"* * * [E]xcept in the case of silicosis or asbestosis, in which cases disablement of the employee must occur within three years from the date of such employee's last exposure with an employer in an employment to the nature of which the disease may have been a hazard." (Italics supplied.)[3]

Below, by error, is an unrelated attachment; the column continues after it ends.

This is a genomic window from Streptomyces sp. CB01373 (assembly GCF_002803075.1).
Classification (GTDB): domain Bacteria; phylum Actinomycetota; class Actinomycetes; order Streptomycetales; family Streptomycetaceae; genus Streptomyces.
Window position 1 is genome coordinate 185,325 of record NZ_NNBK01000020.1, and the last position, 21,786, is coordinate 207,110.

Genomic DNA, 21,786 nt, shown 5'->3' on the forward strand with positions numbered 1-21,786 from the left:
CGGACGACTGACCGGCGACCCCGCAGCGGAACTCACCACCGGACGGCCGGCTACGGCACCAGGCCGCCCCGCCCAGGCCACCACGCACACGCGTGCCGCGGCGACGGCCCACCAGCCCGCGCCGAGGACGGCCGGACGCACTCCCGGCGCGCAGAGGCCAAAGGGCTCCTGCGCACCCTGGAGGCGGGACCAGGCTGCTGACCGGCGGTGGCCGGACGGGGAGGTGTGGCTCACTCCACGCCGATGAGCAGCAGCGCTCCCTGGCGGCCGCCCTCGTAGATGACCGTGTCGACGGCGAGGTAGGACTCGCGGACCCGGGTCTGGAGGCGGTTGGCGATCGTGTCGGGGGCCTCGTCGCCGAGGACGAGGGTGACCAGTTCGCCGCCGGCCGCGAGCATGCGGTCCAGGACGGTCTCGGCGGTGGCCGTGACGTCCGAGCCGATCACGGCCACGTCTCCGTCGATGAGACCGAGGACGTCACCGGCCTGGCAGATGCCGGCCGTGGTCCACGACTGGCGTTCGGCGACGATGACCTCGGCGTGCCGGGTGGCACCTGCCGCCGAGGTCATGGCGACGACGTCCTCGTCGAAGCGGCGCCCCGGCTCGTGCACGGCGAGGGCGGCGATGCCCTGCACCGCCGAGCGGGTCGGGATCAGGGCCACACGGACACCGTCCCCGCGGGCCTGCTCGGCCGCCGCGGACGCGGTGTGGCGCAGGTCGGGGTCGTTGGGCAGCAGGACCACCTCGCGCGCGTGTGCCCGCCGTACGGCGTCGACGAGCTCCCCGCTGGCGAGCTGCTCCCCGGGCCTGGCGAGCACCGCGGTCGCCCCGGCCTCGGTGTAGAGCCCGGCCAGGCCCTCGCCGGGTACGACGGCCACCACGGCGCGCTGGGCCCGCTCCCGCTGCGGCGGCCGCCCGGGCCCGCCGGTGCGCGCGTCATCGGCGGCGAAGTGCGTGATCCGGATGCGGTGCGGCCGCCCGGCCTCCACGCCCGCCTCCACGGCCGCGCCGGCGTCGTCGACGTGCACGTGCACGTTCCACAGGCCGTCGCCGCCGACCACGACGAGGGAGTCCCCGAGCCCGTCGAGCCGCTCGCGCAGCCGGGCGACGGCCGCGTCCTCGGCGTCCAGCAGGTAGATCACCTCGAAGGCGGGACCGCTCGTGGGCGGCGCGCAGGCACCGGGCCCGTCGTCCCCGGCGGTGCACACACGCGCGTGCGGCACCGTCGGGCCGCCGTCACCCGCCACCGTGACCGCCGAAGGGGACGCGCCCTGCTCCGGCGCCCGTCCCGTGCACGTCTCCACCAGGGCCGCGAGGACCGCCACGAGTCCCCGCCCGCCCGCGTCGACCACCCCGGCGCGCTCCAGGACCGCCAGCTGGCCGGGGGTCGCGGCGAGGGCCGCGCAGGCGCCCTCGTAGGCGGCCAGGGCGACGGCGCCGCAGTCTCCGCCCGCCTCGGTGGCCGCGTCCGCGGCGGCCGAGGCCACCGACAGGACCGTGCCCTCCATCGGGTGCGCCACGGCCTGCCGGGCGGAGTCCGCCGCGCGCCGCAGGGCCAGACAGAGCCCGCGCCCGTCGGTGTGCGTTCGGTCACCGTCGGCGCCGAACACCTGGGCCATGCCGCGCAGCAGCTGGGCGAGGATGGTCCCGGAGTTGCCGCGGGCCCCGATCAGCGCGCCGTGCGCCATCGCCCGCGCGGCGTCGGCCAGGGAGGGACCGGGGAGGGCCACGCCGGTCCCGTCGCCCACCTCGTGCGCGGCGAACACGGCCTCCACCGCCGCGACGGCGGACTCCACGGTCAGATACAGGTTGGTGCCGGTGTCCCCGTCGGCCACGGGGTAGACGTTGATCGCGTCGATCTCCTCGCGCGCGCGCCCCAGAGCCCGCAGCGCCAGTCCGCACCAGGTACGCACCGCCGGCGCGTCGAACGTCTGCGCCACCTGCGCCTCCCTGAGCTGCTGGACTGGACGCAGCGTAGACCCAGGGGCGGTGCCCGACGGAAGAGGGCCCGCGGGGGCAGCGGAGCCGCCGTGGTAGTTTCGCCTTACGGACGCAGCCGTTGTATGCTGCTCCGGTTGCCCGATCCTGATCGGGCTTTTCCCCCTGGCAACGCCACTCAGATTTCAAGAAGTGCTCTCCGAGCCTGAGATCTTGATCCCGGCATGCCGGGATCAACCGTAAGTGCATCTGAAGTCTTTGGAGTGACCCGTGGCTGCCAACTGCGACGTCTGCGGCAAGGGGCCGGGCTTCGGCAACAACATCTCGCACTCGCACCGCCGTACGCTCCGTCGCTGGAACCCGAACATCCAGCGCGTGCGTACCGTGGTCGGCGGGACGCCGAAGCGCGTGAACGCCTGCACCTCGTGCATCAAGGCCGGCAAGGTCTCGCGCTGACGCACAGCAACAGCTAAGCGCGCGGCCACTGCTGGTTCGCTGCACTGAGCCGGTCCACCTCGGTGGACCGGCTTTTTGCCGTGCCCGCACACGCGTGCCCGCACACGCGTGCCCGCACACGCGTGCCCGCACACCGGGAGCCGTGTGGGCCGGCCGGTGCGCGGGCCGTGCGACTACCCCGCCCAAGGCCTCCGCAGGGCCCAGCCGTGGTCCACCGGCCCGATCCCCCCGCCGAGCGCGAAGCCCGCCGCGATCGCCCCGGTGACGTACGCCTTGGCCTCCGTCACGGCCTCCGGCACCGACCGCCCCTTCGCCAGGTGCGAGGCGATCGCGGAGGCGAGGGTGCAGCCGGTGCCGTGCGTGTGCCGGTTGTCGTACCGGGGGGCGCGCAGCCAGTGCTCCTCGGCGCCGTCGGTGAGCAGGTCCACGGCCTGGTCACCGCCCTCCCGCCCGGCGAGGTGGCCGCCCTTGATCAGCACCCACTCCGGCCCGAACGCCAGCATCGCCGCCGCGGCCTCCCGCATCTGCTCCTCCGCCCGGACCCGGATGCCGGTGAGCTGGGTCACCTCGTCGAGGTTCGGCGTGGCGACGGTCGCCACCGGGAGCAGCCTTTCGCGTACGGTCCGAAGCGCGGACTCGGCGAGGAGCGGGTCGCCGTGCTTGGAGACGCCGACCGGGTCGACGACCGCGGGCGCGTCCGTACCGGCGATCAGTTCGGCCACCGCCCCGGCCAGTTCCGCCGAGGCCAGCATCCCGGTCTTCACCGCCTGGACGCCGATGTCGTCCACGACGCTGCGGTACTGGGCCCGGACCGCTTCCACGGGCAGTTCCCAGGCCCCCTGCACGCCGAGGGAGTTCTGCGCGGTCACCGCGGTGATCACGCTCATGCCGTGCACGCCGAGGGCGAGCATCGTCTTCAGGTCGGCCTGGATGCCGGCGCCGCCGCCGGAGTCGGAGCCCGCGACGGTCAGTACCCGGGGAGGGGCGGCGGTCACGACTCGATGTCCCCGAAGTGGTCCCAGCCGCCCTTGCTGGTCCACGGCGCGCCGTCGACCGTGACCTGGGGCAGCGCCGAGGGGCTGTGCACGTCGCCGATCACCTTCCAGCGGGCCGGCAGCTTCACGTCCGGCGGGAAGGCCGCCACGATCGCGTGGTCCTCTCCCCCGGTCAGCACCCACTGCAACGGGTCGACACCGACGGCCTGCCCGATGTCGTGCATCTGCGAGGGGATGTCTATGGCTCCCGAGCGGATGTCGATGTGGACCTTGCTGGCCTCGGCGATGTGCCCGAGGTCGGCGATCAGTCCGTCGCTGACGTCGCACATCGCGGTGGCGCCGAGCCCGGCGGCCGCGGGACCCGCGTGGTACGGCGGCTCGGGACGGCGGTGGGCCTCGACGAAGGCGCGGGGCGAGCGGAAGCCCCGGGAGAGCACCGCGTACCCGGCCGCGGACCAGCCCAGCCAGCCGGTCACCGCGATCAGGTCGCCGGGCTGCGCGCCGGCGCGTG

The language of the statute as amended in 1949 remains the same today. At a glance, the distinction between "contracted" and "last exposure" does not appear significant. But in Yaeger v. Delano Granite Works, supra, which was decided in accord with the 1943 statute because the 1949 amendment was approved after the employee's disability, this court recognized the surfacing malignancy of silicosis and ruled that this disease is "contracted" when the clinical symptoms appear and not when silica is deposited in the lungs, and that contracting is a process which does not cease until physical impairment manifests itself. In essence, the employee urges that this same rationale in construing "contracted" should be applied to the present statute so that the 3-year limitation would not begin to run against him until the silicosis was manifested at his examination in November 1968 as opposed to his date of last exposure to silica dust in March 1964.